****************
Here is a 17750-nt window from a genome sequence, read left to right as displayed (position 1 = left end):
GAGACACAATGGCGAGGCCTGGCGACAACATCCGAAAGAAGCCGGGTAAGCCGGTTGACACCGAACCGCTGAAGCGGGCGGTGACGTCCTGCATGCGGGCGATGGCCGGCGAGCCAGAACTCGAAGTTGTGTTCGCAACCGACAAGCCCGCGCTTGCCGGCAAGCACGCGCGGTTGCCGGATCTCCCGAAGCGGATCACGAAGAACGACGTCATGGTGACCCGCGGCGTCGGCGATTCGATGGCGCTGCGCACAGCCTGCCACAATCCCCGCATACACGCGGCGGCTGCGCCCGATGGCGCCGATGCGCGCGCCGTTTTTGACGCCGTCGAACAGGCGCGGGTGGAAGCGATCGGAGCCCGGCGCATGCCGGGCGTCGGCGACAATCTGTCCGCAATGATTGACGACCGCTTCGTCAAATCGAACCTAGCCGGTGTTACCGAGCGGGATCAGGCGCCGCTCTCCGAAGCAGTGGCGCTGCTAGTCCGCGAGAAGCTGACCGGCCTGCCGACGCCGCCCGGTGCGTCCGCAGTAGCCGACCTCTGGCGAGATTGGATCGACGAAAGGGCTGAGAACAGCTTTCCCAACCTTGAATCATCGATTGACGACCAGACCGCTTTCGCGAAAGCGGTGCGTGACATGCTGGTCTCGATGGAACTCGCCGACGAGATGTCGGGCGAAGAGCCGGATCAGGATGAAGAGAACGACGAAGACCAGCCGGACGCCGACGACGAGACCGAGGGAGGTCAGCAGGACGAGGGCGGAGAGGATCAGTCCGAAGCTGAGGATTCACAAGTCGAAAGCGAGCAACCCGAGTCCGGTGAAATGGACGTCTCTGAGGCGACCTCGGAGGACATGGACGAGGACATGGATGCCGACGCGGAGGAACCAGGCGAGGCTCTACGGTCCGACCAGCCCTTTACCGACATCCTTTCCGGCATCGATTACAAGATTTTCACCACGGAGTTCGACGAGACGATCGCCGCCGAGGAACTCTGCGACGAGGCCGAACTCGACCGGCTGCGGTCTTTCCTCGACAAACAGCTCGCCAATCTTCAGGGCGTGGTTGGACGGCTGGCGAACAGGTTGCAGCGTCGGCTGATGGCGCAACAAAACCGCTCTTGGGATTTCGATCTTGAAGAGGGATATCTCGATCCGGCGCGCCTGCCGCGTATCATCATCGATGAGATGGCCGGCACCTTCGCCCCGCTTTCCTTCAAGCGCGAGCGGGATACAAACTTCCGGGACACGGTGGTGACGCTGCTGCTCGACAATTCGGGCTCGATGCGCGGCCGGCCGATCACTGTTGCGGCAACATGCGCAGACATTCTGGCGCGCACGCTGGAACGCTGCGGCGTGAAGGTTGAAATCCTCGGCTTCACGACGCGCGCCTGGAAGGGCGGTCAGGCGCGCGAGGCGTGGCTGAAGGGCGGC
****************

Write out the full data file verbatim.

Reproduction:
Here is a 17750-nt window from a genome sequence, read left to right as displayed (position 1 = left end):
GAGACACAATGGCGAGGCCTGGCGACAACATCCGAAAGAAGCCGGGTAAGCCGGTTGACACCGAACCGCTGAAGCGGGCGGTGACGTCCTGCATGCGGGCGATGGCCGGCGAGCCAGAACTCGAAGTTGTGTTCGCAACCGACAAGCCCGCGCTTGCCGGCAAGCACGCGCGGTTGCCGGATCTCCCGAAGCGGATCACGAAGAACGACGTCATGGTGACCCGCGGCGTCGGCGATTCGATGGCGCTGCGCACAGCCTGCCACAATCCCCGCATACACGCGGCGGCTGCGCCCGATGGCGCCGATGCGCGCGCCGTTTTTGACGCCGTCGAACAGGCGCGGGTGGAAGCGATCGGAGCCCGGCGCATGCCGGGCGTCGGCGACAATCTGTCCGCAATGATTGACGACCGCTTCGTCAAATCGAACCTAGCCGGTGTTACCGAGCGGGATCAGGCGCCGCTCTCCGAAGCAGTGGCGCTGCTAGTCCGCGAGAAGCTGACCGGCCTGCCGACGCCGCCCGGTGCGTCCGCAGTAGCCGACCTCTGGCGAGATTGGATCGACGAAAGGGCTGAGAACAGCTTTCCCAACCTTGAATCATCGATTGACGACCAGACCGCTTTCGCGAAAGCGGTGCGTGACATGCTGGTCTCGATGGAACTCGCCGACGAGATGTCGGGCGAAGAGCCGGATCAGGATGAAGAGAACGACGAAGACCAGCCGGACGCCGACGACGAGACCGAGGGAGGTCAGCAGGACGAGGGCGGAGAGGATCAGTCCGAAGCTGAGGATTCACAAGTCGAAAGCGAGCAACCCGAGTCCGGTGAAATGGACGTCTCTGAGGCGACCTCGGAGGACATGGACGAGGACATGGATGCCGACGCGGAGGAACCAGGCGAGGCTCTACGGTCCGACCAGCCCTTTACCGACATCCTTTCCGGCATCGATTACAAGATTTTCACCACGGAGTTCGACGAGACGATCGCCGCCGAGGAACTCTGCGACGAGGCCGAACTCGACCGGCTGCGGTCTTTCCTCGACAAACAGCTCGCCAATCTTCAGGGCGTGGTTGGACGGCTGGCGAACAGGTTGCAGCGTCGGCTGATGGCGCAACAAAACCGCTCTTGGGATTTCGATCTTGAAGAGGGATATCTCGATCCGGCGCGCCTGCCGCGTATCATCATCGATGAGATGGCCGGCACCTTCGCCCCGCTTTCCTTCAAGCGCGAGCGGGATACAAACTTCCGGGACACGGTGGTGACGCTGCTGCTCGACAATTCGGGCTCGATGCGCGGCCGGCCGATCACTGTTGCGGCAACATGCGCAGACATTCTGGCGCGCACGCTGGAACGCTGCGGCGTGAAGGTTGAAATCCTCGGCTTCACGACGCGCGCCTGGAAGGGCGGTCAGGCGCGCGAGGCGTGGCTGAAGGGCGGC